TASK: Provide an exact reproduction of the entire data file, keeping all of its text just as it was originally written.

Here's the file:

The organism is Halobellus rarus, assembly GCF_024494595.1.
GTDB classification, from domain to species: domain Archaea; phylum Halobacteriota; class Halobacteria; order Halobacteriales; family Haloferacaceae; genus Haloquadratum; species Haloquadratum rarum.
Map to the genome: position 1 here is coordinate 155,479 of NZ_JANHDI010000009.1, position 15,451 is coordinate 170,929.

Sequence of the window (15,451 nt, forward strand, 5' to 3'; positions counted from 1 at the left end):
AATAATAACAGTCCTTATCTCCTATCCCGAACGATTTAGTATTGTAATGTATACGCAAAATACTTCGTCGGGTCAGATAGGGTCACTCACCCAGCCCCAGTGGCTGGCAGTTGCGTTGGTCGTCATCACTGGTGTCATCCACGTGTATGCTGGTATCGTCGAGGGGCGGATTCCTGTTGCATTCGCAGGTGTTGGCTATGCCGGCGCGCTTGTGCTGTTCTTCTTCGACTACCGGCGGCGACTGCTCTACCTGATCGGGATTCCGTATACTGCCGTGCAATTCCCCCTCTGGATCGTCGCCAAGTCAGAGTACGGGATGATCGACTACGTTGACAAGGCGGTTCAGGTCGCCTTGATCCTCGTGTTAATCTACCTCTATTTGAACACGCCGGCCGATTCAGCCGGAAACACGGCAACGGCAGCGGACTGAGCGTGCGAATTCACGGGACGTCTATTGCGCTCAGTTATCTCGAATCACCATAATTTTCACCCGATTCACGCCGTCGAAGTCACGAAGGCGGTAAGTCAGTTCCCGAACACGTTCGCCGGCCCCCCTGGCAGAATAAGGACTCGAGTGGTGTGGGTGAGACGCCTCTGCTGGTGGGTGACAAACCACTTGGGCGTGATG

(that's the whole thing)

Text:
The organism is Halobellus rarus, assembly GCF_024494595.1.
GTDB classification, from domain to species: domain Archaea; phylum Halobacteriota; class Halobacteria; order Halobacteriales; family Haloferacaceae; genus Haloquadratum; species Haloquadratum rarum.
Map to the genome: position 1 here is coordinate 155,479 of NZ_JANHDI010000009.1, position 15,451 is coordinate 170,929.

Sequence of the window (15,451 nt, forward strand, 5' to 3'; positions counted from 1 at the left end):
AATAATAACAGTCCTTATCTCCTATCCCGAACGATTTAGTATTGTAATGTATACGCAAAATACTTCGTCGGGTCAGATAGGGTCACTCACCCAGCCCCAGTGGCTGGCAGTTGCGTTGGTCGTCATCACTGGTGTCATCCACGTGTATGCTGGTATCGTCGAGGGGCGGATTCCTGTTGCATTCGCAGGTGTTGGCTATGCCGGCGCGCTTGTGCTGTTCTTCTTCGACTACCGGCGGCGACTGCTCTACCTGATCGGGATTCCGTATACTGCCGTGCAATTCCCCCTCTGGATCGTCGCCAAGTCAGAGTACGGGATGATCGACTACGTTGACAAGGCGGTTCAGGTCGCCTTGATCCTCGTGTTAATCTACCTCTATTTGAACACGCCGGCCGATTCAGCCGGAAACACGGCAACGGCAGCGGACTGAGCGTGCGAATTCACGGGACGTCTATTGCGCTCAGTTATCTCGAATCACCATAATTTTCACCCGATTCACGCCGTCGAAGTCACGAAGGCGGTAAGTCAGTTCCCGAACACGTTCGCCGGCCCCCCTGGCAGAATAAGGACTCGAGTGGTGTGGGTGAGACGCCTCTGCTGGTGGGTGACAAACCACTTGGGCGTGATG